Phil Mickelson tried to walk it home and he nearly did.

“I couldn’t envision which side of the hole it could possibly miss on, and it ended up somehow just dying off at the end, catching the lip,” Mickelson said.

Jim “Bones” Mackay, Mickelson’s caddy, took a hop, a side-step and then collapsed to his knees as the putt for 59 lipped out.

“He could not have hit a better putt,” Mackay said.

Although TPC Scottsdale might not be considered hallowed golfing ground, the 11 birdies that Mickelson had made caught the attention of some tortured golfing soul, who decreed that enough was enough, that Mickelson would not enter the pantheon of those who break 60. For all of us, 11 birdies in a round would be a highlight that might surpass the birth of a child or an acceptance to an Ivy League school. For a professional golfer like Mickelson, it was an opportunity to make 12, and he certainly tried.

The round began on the back side of the course known for its rocking fans. After approach shots inside 10 feet led to birdies on Nos. 10 and 11 (his first two holes of the day), Mickelson nearly aced No. 12, stuffing an iron to two feet for a third-consecutive birdie. A wayward drive to the native area in the No. 13 fairway nearly cost Mickelson a shot, as he was forced to pitch out some 90 yards, leaving over 160 in. Undaunted, he stuffed yet another approach to two feet, for a fourth-consecutive strike against par. After a terrific lag putt from more than 50 feet on his fifth hole, Mickelson had another chance at a stroke-save, but missed an eight-foot birdie try on No. 15.

Coming to the stadium setting on the famous par-3 16th, Mickelson’s efforts to move the needle were rewarded as he slipped an approach 17 feet from the hole and then nailed the putt to reach five-under. Two more birdies on Nos. 17 and 18 (from four and 15 feet, respectively) brought the southpaw to seven-under and the crowd to its feet.

The train found little reason to slow its pace as the back nine commenced. Lefty buried a 22-footer on No. 1 (his 10th hole) and a 13-foot effort on No. 4. Sandwiched between were an up-and-down par on No. 2 and a tap-in from a foot and a half on No. 3. Looking back at the round, the recovery for par on the second hole kept the momentum going. After a hot approach that flew long and left of the green, Mickelson pitched to 11 feet with his third, but coaxed the par putt home.

Standing on No. 5 tee, Mickelson had to know that two more birdies would bring him to 12-under par, a 59 against TPC-Scottsdale’s par of 71. The way his game had revealed itself to that point, who among the crowd would have bet against him? On Wednesday, Phil Mickelson shared his affinity for the course with reporters:

“The thing I love about TPC Scottsdale is its risk-reward,” Mickelson told reporters. “You have so many opportunities to go for it, try to make birdies or eagles, but with great penalty if you don’t pull the shot off because there’s so much water, especially the last six, seven holes of the golf course.”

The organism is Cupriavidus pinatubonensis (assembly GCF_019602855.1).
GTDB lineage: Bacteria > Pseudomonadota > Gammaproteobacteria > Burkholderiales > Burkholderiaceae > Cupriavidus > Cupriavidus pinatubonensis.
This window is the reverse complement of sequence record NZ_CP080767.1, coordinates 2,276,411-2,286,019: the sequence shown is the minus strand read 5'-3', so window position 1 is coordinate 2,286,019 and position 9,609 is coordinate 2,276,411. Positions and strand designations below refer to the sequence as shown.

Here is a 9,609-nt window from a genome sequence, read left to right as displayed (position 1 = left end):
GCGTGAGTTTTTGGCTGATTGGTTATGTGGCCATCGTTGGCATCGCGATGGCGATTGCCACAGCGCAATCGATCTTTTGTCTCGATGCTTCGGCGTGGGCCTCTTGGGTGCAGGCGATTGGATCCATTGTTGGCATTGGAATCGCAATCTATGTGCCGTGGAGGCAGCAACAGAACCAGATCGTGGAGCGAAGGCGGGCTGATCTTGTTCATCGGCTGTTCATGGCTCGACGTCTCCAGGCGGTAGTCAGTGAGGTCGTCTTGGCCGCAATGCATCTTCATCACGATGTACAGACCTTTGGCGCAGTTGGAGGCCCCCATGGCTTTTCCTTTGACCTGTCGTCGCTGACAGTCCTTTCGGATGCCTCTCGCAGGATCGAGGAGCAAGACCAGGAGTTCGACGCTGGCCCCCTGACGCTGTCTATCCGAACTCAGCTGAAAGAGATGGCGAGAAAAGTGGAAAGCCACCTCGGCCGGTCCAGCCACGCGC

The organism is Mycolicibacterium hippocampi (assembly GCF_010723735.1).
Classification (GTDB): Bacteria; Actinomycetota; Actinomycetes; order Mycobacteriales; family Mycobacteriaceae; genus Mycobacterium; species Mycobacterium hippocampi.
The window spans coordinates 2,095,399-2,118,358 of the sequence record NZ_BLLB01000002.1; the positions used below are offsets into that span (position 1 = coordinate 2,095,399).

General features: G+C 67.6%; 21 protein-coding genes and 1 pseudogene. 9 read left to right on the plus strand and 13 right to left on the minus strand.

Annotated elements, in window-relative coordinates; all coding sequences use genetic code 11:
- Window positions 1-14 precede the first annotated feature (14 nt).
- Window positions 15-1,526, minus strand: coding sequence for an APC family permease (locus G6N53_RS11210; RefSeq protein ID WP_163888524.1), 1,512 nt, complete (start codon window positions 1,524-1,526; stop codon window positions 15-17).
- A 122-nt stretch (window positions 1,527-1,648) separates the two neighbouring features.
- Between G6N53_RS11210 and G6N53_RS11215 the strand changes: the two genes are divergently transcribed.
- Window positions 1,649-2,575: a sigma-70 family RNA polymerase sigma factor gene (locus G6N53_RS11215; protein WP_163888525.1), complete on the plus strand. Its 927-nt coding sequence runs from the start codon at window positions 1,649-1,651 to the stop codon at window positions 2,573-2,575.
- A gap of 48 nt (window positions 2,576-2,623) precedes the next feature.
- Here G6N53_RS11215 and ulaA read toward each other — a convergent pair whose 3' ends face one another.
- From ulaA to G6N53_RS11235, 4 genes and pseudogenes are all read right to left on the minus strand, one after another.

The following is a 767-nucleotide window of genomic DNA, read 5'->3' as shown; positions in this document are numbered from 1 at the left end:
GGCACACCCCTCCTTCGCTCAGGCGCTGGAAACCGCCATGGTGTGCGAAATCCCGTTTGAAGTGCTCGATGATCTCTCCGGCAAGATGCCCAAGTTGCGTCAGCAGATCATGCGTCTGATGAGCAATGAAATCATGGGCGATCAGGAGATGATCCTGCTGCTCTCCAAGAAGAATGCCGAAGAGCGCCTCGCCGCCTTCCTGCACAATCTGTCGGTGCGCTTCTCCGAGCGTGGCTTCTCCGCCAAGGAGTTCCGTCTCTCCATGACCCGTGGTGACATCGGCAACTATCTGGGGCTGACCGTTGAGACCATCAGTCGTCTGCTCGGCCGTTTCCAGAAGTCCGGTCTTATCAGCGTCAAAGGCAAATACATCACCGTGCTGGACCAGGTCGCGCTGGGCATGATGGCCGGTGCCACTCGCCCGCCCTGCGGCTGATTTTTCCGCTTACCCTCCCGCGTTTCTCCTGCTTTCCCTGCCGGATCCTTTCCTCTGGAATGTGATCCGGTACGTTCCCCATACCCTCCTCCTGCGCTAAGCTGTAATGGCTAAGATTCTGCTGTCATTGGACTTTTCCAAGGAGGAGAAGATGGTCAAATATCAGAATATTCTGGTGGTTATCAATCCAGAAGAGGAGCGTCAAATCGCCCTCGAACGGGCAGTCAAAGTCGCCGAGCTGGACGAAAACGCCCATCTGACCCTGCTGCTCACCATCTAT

The risk-reward design of the course nearly derailed his march against history. An average approach from 160 yards led to a 43-foot, two-putt for par on No. 5, followed by a near-mucking of No. 6. After his new Callaway driver put him in the left rough, Mickelson once again caught a flyer and sailed the green, leaving a pitch-back of some 10 yards. Lefty snuggled the ball inside five feet and drained a twitchy little nod to keep hope alive.

The swashbuckler strode to No. 7’s tee and stuck an iron inside seven feet, as if to say “Yes, I can birdie all the par 3s.” And he did, knocking the approach putt in for the fourth two on his scorecard.

“Probably the best shot of the day because it’s a tucked little pin over that bunker and I hit a 6-iron to four or five feet,” Mickelson said. “It was really a good shot from 196 yards.”

Moving to No. 8, his penultimate, the game was truly on. In order to gain access to a small and heralded corps, Mickelson would need to find a way to birdie one of two par 4 holes that exceeded 460 yards in length. A two-putt par from 18 feet set the stage for the last-hole ebb and flow that tied the course record and staked Mickelson to an early four-stroke lead.

Mickelson hinted that he was close to the game he wanted each of the last two weeks. Might Tiger Woods’ victory at Torrey Pines, Mickelson’s San Diego home turf, have inspired Lefty to ratchet his game up? Check around Sunday night for the answer.

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Ronald Montesano writes for from western New York. He dabbles in coaching golf and teaching Spanish, in addition to scribbling columns on all aspects of golf, from apparel to architecture, from equipment to travel. Follow Ronald on Twitter at @buffalogolfer.


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  1. Troy…I agree~it was a great putt. I suspect that our putting experts would say that the putt was a prime candidate to lip out, however. It was bending and picking up speed, not dying at the hole. All it needed to do was hit an edge (as it did) and fate would take over. That it did the horrible horseshoe was worse for Phil and Bones.

    Remember too, that Phil made a few great saves off camera to get to that point. Funny how he could have gone 58 or 57, as he only played -1 over the final 5 holes. What a magical round.